Polystyrene injected concrete (PIC) is a type of lightweight concrete that internationally has a number of different applications, ranging from thermal insulation to shallow ground improvement (PIC Raft). Due to the lightweight character of this material, several benefits arise from its use in buildings and infrastructure. The engineering community has significant understanding of the strength characteristics for PIC. However, less is known about the durability characteristics of this material. The intention of this paper is to provide some insight into the durability of PIC in conjunction with its onsite engineering performance under static and dynamic loading when used as a shallow ground improvement method. This paper presents the engineering properties that have been measured on site and in the laboratory. The onsite engineering properties have been assessed by means of static plate load testing (PLT) and light weight deflectometer (LWD) undertaken on a 4m2 trial PIC pad that was constructed at a low soil modulus site in Christchurch. Laboratory results of the engineering and durability properties are also presented which were undertaken with the respective AS/NZS standards. These test methods include: unconfined compressive strength (UCS) testing, breaking load testing, moisture content, ambient density, dry density, cold and boiling water absorption and hydraulic permeability. The testing also included cycles of soaking and drying PIC specimens in sodium chloride and sodium sulphate solutions. This was carried out to model PIC’s resistance to salt attack, as well as degradation from chlorides and sulphates. A discussion of both the onsite and the laboratory performance of PIC is presented with useful observations that were carried out.
Lightweight Aggregate Concretes (LWAC) are available in a wide range of densities, strengths and sizes (Chandra and Berntsson, 2002) and are used internationally for a wide variety of applications. Polystyrene Injected Concrete (PIC), a type of LWAC, consists of cement, water and aggregates, including lightweight recycled polystyrene (referred to as EPS). EPS is a low strength but lightweight material that provides lightweight properties to the PIC, while also recycling a material that cannot be disposed of due to its inability to break down. As a result, PIC has a lower compressive strength and modulus than standard concrete but has a lower density and higher modulus than common soils or engineered fills. These properties are considered advantageous for a number of applications.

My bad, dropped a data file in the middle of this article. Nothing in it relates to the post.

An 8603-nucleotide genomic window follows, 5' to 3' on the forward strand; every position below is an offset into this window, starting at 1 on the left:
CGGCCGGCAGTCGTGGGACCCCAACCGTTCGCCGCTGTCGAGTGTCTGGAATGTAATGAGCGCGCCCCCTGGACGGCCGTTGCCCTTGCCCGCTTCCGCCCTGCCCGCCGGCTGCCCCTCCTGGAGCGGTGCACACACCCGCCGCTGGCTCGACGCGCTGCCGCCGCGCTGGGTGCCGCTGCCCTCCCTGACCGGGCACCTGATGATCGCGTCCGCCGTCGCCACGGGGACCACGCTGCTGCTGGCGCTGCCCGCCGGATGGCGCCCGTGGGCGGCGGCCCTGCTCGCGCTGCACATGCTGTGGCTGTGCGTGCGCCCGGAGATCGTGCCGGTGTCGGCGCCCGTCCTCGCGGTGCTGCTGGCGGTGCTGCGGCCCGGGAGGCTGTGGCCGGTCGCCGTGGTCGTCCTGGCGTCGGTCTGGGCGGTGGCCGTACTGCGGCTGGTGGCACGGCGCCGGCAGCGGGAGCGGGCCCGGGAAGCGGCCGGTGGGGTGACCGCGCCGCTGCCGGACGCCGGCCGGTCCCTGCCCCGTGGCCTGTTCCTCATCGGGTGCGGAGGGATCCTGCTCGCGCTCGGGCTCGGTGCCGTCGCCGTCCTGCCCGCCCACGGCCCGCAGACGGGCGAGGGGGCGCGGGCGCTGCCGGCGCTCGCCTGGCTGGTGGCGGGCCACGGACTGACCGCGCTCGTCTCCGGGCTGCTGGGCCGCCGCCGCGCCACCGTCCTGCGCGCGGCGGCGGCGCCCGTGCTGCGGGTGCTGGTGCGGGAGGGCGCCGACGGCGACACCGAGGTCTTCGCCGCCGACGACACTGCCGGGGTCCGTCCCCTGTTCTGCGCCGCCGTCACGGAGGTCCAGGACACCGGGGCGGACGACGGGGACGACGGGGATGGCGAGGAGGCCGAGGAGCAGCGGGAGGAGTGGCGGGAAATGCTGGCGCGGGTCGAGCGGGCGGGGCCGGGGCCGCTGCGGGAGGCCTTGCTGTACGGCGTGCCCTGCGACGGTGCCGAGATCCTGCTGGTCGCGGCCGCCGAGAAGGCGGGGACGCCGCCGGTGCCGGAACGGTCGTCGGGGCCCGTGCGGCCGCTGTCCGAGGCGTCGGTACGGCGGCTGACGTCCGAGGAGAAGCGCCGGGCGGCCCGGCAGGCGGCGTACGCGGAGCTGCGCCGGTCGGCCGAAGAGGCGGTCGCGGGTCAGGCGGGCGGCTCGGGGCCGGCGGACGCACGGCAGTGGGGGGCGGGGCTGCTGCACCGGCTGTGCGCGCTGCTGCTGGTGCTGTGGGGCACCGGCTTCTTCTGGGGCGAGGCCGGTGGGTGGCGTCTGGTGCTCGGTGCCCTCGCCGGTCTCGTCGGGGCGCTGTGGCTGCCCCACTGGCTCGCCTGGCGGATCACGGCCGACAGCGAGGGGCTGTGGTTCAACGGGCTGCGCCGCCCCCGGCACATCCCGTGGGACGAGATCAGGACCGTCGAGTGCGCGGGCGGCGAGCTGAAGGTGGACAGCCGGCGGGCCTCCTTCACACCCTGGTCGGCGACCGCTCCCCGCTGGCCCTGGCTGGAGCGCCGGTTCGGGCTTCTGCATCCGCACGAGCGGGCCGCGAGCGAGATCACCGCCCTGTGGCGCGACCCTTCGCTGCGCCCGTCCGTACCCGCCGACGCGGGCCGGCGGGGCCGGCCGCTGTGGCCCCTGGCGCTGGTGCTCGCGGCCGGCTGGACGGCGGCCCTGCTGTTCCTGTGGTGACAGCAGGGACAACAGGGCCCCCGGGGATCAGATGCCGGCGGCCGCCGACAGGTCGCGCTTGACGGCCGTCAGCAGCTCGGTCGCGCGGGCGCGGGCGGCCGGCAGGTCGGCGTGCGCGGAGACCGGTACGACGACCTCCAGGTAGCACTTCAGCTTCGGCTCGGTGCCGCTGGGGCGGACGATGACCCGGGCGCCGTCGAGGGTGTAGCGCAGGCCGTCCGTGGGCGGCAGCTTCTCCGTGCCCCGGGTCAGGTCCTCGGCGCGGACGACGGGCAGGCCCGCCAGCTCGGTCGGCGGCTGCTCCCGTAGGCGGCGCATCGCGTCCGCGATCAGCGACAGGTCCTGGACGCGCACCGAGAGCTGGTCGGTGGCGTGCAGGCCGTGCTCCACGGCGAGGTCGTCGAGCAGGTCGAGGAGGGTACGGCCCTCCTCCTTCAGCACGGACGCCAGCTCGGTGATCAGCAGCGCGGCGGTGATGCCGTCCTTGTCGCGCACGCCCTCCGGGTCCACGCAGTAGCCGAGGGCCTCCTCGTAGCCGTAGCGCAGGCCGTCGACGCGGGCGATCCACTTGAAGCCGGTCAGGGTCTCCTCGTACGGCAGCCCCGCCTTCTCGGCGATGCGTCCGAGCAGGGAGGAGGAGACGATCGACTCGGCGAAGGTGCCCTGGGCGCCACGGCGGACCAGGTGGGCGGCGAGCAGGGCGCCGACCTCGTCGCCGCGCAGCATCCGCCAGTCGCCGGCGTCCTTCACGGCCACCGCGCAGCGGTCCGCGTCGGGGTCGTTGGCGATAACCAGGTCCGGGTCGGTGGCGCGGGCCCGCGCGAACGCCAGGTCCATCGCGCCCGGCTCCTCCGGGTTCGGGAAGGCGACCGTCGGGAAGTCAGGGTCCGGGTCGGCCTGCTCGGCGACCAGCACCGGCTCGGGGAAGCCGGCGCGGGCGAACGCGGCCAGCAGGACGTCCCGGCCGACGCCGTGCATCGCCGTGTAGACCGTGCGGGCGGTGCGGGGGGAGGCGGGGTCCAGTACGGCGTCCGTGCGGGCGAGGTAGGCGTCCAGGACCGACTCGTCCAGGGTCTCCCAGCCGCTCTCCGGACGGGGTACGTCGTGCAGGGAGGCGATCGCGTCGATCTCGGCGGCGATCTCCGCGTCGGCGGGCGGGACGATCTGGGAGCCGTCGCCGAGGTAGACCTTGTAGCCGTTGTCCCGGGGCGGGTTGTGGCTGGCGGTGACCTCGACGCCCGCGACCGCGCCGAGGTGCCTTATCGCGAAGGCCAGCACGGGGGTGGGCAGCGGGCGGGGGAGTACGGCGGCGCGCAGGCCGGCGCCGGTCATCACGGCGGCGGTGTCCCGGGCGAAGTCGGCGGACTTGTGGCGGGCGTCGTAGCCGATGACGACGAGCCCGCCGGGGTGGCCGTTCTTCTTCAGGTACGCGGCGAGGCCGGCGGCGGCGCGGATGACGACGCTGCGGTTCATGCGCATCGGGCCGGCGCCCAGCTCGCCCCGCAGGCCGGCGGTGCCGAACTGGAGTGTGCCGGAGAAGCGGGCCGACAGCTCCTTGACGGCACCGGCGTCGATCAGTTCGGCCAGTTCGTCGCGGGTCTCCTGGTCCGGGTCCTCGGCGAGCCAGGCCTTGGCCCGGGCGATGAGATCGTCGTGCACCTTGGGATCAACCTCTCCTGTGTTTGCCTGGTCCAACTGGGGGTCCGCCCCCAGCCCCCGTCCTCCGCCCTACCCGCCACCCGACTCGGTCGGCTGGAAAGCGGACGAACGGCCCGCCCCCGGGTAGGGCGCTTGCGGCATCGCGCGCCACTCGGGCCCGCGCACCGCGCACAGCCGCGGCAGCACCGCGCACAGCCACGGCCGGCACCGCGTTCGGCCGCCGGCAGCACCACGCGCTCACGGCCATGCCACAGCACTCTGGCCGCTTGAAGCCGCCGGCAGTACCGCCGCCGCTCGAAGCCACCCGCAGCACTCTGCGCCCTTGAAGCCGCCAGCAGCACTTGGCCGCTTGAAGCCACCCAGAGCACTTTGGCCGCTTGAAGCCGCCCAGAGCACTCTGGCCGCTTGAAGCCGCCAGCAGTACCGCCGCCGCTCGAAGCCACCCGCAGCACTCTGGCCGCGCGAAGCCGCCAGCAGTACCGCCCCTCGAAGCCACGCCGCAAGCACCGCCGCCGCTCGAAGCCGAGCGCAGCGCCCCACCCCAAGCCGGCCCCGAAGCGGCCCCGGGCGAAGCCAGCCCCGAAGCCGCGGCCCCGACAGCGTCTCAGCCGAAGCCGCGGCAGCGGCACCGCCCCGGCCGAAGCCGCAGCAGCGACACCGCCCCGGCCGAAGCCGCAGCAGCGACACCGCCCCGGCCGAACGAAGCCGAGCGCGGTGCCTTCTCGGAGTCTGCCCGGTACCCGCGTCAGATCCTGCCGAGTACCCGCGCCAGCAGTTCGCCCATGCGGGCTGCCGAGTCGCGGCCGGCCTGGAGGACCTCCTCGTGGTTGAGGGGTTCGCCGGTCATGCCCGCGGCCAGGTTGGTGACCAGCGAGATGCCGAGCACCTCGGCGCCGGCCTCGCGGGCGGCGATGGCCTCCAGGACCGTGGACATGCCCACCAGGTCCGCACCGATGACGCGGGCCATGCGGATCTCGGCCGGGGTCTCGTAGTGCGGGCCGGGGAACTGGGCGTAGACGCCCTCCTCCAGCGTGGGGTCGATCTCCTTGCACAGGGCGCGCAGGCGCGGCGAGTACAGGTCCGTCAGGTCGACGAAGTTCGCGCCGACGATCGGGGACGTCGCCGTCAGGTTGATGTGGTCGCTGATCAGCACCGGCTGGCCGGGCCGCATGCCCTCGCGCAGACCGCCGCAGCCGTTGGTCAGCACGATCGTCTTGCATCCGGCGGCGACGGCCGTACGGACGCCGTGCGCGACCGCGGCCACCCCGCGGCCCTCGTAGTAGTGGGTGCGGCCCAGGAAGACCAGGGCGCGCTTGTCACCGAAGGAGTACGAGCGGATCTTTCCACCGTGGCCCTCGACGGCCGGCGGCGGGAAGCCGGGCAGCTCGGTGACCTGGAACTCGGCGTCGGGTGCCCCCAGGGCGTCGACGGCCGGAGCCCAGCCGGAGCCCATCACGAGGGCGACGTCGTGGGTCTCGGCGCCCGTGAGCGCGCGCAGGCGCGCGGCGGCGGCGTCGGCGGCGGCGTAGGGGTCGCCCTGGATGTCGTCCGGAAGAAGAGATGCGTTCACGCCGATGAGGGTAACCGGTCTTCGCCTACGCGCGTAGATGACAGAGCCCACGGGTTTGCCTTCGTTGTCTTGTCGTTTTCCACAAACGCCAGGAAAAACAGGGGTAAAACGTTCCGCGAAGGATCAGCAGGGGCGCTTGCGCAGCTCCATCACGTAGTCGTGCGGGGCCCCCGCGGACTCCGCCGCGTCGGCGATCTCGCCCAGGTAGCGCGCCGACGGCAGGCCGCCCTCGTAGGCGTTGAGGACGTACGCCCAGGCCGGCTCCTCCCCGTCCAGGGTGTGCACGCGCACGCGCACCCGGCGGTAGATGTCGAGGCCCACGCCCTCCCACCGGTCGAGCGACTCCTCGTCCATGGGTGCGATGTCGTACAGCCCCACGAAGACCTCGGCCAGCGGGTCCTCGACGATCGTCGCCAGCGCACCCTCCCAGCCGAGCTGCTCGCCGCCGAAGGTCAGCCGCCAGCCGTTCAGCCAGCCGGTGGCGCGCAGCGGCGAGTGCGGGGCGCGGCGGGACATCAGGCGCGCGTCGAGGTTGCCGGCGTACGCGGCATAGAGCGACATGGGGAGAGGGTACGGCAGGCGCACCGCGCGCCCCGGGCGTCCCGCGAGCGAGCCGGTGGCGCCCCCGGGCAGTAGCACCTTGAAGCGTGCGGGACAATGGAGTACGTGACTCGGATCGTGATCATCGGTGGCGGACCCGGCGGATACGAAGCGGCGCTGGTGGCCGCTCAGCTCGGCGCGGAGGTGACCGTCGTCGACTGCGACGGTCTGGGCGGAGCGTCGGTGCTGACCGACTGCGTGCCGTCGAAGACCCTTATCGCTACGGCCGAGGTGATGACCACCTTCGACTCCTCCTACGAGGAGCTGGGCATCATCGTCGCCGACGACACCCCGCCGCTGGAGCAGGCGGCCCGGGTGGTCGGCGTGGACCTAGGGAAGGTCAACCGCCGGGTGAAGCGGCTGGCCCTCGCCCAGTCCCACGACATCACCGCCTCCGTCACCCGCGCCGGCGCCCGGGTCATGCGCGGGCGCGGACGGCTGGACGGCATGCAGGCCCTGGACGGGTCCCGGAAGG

Lightweight aggregate concretes (LWAC) have been utilised for applications that include:
- Lightweight precast panels for cladding applications; the thermal properties of EPS provide significant insulation performance
- Lightweight backfill for retaining structures; LWAC produce lower lateral earth pressures compared to normal soils
- Void filling applications e.g. decommissioning of underground storage tanks or filling underfloor voids
- Stabilisation of subgrades for roading applications
- Raft type shallow ground improvement under shallow foundations
While PIC has had limited use in New Zealand to date, it’s utilisation as a shallow ground improvement method has begun to gain traction following the recent earthquake events (Canterbury and Kaikoura) that have impacted infrastructure significantly.
The design mixture used for testing utilised an 850 kg/m3 mixture designed by Axis Policon Ltd. The testing carried out was commissioned by Axis Policon Ltd., in order to better understand the performance characteristics of their PIC Raft shallow ground improvement product.
2 Engineering properties – Pic shallow ground improvement triaL
Testing was undertaken at a site in Christchurch to better understand the engineering properties and performance of PIC when utilised as a shallow ground improvement method. Testing was carried out firstly on the untreated subgrade material (Silt, non-plastic), to obtain the performance characteristics of the in-situ soil. Controlled construction of a 4m2 PIC Raft (see Figure 1) was then carried out in order to allow testing of the strength and deformation characteristics of the PIC Raft and to gauge the level of “improvement” that had occurred at the site.
Figure 1: Schematic cross section of the 4m2 trial PIC raft constructed for testing of the engineering properties of PIC when utilised as a shallow ground improvement method
The testing carried out involved the use of:
• Static Plate Load Testing (PLT)
• Light Weight Deflectometer (LWD) testing
• Unconfined Compressive Strength (UCS) testing
These tests were chosen to allow comparison of the pre and post static and dynamic performance of the treated areas and to gauge the increase in strength and stiffness of the PIC Raft over time.
For testing purposes, the stripped ground testing was carried out at 250mm below ground level (bgl) in order to gauge the in-situ soil strength and deformability. The proposed treatment area was then excavated to 600mm bgl before placing the 350mm PIC.
2.1 Static Plate Load Test (PLT)